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EC number: 255-449-7
CAS number: 41583-09-9
Melamine was administered to rats and mice in a daily diet over a period of 103 weeks (NTP, 1983b) and 13 weeks (Melnick R.L. et al. 1984a), respectively. Due to melamine induced formation of urany bladder stones, the NOAEL is considered to be 750 ppm for males (72 mg/kg bw/day) and 15000 ppm for females (1400 mg/kg bw/day).
Reasons for read across
Melamine phosphate was not tested for repeated dose toxicity. It
is acceptable to derive the systemic toxicity from experimental data of
melamine since both melamine and its phosphate salt have a high
solubility in water and very low log POW . In addition, the
toxicity of melamine is higher than the toxicity of phosphate. Whereas
the high dose effect of phosphates are related to a disturbance in
calcium homeostasis, the target organ of melamine is the kidney. The
acidic environment of the stomach increases dissociation into melamine
and phosphate. Phosphate is an abundant in cells and body fluids and is
part of natural food. Excessive oral doses of phosphate are known to
interfere with calcium homeostasis, the maximum tolerable daily intake
of phosphates was set at 70 mg/kg bw and represents the amounts present
in natural food and food additives (WHO Food Additives Series No. 17 -
Phosphoric acid and phosphate salts). Overall, the no-observed effect
level for melamine is consideered adequate for melamine phosphate. The
higher molecular weight of melamine phosphate compared to melamine gives
a safety margin.
Effects of melamine to urinary bladder
A carcinogenesis bioassay of melamine(NTP,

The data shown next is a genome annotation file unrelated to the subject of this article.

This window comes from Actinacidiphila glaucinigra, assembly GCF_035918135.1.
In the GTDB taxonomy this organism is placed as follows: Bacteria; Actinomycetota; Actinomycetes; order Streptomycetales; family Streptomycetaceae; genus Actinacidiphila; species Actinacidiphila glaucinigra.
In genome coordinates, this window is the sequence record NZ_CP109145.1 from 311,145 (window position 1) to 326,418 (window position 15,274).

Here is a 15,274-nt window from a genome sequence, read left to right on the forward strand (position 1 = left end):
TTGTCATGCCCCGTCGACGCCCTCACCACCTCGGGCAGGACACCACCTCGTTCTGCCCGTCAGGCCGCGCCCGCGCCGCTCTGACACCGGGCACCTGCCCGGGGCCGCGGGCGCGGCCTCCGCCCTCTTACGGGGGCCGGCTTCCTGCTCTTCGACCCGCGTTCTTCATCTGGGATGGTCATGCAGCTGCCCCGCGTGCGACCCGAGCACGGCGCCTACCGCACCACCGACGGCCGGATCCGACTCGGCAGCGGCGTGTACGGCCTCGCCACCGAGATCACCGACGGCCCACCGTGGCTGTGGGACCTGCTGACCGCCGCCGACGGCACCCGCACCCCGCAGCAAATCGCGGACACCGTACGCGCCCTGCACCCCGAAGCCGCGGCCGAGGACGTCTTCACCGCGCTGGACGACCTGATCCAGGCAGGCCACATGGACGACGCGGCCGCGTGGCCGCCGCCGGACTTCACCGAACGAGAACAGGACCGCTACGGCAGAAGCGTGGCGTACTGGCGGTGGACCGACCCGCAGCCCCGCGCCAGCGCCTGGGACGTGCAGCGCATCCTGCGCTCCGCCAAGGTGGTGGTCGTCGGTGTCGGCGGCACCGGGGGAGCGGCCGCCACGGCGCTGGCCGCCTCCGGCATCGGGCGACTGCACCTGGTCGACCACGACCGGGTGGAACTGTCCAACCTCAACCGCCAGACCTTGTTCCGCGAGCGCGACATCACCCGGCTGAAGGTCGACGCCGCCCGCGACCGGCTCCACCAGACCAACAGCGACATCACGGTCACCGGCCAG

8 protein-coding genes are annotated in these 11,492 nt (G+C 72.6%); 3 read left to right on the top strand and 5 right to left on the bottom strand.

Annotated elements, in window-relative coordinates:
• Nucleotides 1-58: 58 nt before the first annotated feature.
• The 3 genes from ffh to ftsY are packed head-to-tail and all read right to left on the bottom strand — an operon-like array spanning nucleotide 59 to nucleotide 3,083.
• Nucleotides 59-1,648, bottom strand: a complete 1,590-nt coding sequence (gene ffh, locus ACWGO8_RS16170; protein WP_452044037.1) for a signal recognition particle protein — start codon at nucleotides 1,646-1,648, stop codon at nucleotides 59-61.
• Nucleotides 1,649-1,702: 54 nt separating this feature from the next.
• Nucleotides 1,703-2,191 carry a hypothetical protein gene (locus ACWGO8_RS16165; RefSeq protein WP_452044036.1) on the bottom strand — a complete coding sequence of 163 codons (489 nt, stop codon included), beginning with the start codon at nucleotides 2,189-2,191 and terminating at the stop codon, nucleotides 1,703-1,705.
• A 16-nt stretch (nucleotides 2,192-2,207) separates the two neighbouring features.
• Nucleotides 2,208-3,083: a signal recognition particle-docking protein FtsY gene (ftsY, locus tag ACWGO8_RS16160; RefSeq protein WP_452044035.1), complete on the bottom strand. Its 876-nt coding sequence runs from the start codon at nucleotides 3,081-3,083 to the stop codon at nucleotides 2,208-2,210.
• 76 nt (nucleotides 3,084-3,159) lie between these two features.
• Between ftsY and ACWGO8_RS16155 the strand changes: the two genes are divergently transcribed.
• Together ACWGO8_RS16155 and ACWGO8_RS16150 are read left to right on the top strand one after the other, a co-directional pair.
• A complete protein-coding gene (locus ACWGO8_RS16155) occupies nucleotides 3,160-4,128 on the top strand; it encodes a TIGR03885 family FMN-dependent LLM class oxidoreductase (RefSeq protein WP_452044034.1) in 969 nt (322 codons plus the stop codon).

1983b) was conducted by feeding diets containing 2250 or
4500 ppm melamine to groups of 50 male F344/ N rats and 50 B6C3F, mice
of each sex for 103 weeks. Groups of 50 female rats were fed diets
containing 4500 or 9000 ppm melamine. Groups of 49 male rats, 50 female
rats, 49 male mice, and 50 female mice served as controls.
The predominant effect of melamine in rats was formation of
urinary bladder stones in association with bladder tumours in male rats.
Moreover, chronic inflammation was significantly increased in the kidney
of dosed female rats and is attributed to the administration of melamine.
Acute and chronic inflammation and epithelial hyperplasia of the
urinary bladder were found in increased incidence in dosed male mice.
However, there was no evidence of bladder tumour development in this
In another study (Melnick R.L.
et al. 1984a) melamine was administered in the diet to F344
rats or B6C3Fj mice for 13 weeks to determine its toxicological profile.
The dose levels of melamine in the subchronic studies ranged from 750 to
18,000 ppm for rats, and 6000 to 18,000 pprn for mice.
Increased incidences of urinary bladder stones and hyperplasia of
the bladder epithelium were observed in male rats fed diets containing
melamine. Ulceration of the bladder epithelium was observed in mice of
both sexes. The distribution of these toxic lesions was not correlated
statistically with the distribution of urinary bladder stones.
An four-week feeding study with male weanling rats showed a NOAEL of
2000 ppm (ca 240 mg/kg bw) (Heck et al 1985).
The primary toxicity of melamine is based on the formation of
bladder stones. In several studies (especially related to melamine and
also for the other compounds) it was shown that the irritating
stimulation of calculi leads to proliferative lesions in the urinary
tract which can result in the formation of tumours in the urinary
The circumferential relationship of the prostate gland to the
urethra in males may increase the tendency for obstruction of the